This was a submission that the Court accepted (see paragraph 34), although the Court did accept that benefits are not generally designed to provide a surplus above the subsistence needs of a family.
The authority tripped up, however, in how it approached the shortfall, and the point is summarised neatly in paragraph 36 of the Supreme Court’s judgment:
“However, the question was not whether, faced with that shortfall [between the rent and housing benefit], [the Appellant] could somehow manage her finances to bridge the gap; but what were her reasonable living expenses (other than rent), that being determined having regard to both her needs and those of the children, including the promotion of their welfare. The amount shown in the schedule provided by her solicitors (£1,234.99) was well within the amount regarded as appropriate by way of welfare benefits (£1,349.33). In the absence of any other source of objective guidance on this issue, it is difficult to see by what standard that level of expenses could be regarded as other than reasonable."
Despite the interesting argument concerning the Code as it then was and the approach to be taken in light of welfare benefit policy developments, the Review Decision was ultimately quashed because of a straightforward error in the approach to the crucial question of “affordability”. The officer erred when considering that there was sufficient ‘flexibility’ in the Appellant’s household finances to meet the shortfall (basically: ‘pay less here or there and you would have more to pay your rent’). Similarly, it was also stressed that this is an appeal relating to a particular decision, made more than five years ago, on the information then available to the council, not a general review of the law and policy in this field.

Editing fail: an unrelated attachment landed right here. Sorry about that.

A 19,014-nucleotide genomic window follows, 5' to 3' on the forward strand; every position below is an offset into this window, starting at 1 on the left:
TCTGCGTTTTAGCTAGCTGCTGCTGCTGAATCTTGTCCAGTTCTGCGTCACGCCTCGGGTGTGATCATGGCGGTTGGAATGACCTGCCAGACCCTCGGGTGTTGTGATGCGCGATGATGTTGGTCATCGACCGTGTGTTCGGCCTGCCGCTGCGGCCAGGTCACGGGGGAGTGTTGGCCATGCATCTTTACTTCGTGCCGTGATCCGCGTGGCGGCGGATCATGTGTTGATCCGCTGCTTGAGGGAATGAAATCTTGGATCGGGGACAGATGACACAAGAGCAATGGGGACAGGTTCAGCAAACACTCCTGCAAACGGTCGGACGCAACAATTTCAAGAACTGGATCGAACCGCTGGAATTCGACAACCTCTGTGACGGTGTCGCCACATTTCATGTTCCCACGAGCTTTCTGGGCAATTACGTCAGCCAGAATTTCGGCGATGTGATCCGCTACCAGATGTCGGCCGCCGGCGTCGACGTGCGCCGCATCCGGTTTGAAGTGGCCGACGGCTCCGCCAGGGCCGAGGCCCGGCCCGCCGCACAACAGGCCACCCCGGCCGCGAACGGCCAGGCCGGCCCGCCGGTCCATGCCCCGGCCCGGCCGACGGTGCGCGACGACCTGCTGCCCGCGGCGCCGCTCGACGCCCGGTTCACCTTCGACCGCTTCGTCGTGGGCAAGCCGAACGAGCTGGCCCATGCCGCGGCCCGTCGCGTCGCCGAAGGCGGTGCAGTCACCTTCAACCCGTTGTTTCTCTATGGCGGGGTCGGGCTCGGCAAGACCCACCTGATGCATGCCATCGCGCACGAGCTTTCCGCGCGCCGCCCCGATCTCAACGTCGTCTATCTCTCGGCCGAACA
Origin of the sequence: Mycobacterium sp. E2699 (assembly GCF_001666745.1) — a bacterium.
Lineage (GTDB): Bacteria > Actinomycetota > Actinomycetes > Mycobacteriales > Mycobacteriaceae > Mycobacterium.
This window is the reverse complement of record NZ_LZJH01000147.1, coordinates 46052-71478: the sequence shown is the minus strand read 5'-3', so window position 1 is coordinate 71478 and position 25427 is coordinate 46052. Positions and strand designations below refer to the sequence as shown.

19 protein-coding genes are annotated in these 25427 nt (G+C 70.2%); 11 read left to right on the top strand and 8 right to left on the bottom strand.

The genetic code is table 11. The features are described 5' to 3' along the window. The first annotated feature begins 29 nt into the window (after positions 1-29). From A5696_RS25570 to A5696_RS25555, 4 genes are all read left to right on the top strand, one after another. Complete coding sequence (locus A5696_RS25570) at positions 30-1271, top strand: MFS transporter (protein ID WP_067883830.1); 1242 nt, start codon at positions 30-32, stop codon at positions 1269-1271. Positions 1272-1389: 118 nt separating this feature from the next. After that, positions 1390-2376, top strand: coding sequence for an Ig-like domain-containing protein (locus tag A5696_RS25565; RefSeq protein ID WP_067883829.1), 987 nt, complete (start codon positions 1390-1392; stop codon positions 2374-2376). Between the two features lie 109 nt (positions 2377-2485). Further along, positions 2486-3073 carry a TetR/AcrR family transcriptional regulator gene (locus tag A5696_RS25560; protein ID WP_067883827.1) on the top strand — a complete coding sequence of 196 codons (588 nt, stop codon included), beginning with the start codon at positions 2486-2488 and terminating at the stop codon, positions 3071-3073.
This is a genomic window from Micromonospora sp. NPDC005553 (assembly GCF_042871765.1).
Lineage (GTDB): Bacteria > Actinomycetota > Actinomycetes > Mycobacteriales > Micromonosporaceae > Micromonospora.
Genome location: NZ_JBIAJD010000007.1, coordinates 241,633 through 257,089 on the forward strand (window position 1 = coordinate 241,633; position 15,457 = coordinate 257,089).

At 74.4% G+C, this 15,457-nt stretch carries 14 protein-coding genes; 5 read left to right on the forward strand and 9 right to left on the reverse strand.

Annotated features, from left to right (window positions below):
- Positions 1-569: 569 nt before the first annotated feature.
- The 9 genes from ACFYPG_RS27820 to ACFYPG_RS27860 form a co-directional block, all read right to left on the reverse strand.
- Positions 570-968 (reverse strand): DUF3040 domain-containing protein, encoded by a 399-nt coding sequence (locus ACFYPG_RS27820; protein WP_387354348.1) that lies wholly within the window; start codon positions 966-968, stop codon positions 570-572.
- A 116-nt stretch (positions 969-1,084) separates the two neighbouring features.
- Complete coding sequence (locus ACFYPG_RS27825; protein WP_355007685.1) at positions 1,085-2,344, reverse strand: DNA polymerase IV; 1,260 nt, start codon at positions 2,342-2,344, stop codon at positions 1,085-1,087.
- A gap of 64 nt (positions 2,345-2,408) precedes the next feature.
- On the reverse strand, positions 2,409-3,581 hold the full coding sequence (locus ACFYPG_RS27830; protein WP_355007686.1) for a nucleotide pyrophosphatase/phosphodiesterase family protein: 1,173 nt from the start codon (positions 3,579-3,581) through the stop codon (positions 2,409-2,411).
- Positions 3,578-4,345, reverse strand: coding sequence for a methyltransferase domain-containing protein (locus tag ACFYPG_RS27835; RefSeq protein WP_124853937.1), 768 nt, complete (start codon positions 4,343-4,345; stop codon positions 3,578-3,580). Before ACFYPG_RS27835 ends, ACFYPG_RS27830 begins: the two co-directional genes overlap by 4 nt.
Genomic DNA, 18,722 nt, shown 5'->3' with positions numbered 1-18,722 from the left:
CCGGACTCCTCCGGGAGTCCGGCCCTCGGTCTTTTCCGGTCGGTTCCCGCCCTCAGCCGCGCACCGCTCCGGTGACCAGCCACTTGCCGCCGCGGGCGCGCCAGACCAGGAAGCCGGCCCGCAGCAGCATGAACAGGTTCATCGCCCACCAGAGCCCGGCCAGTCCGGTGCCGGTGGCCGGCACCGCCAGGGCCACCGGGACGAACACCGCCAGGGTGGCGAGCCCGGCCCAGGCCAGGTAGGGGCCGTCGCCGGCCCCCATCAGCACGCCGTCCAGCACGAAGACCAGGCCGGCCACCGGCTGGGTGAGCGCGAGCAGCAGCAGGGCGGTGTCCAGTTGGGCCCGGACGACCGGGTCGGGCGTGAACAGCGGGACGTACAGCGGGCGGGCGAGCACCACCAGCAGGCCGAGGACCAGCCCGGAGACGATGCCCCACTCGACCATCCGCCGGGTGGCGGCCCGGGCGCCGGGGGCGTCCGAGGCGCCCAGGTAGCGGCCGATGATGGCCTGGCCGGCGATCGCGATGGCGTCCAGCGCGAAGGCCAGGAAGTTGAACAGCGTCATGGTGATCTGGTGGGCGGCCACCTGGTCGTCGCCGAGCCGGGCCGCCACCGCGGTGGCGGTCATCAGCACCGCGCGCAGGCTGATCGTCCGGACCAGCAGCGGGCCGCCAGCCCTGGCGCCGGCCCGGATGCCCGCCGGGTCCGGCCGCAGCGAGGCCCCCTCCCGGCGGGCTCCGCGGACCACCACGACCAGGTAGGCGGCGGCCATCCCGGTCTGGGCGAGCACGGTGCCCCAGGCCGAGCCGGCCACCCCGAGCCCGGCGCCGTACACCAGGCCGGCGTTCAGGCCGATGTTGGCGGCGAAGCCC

Having said this, certain points of general application can be extracted:
- First and foremost, when looking at The 1996 Order and affordability a review officer must take account of all sources of income, including social security benefits;
- There is nothing in The 1996 Order which requires or justifies the exclusion of non-housing benefits of any kind;
- Affordability must be judged on the basis that the accommodation is to be available indefinitely: see R (Aweys) v Birmingham City Council  WLR 1506);
- Once this assessment is complete, the officer should then compare that with the applicant’s “reasonable living expenses”;
This assessment of what is ‘reasonable’ will be objective. It will not depend on the reviewing officer’s subjective view of those living expenses.
DISCLAIMER: This bulletin is no more than a summary of the topic or topics, chosen selectively for the purposes of discussion only. It is not legal advice and should not be treated as such. It should not be relied or acted upon in any respect. Recipients should always seek legal advice if proposing to take action following this commentary.
More about the author Mathew McDermott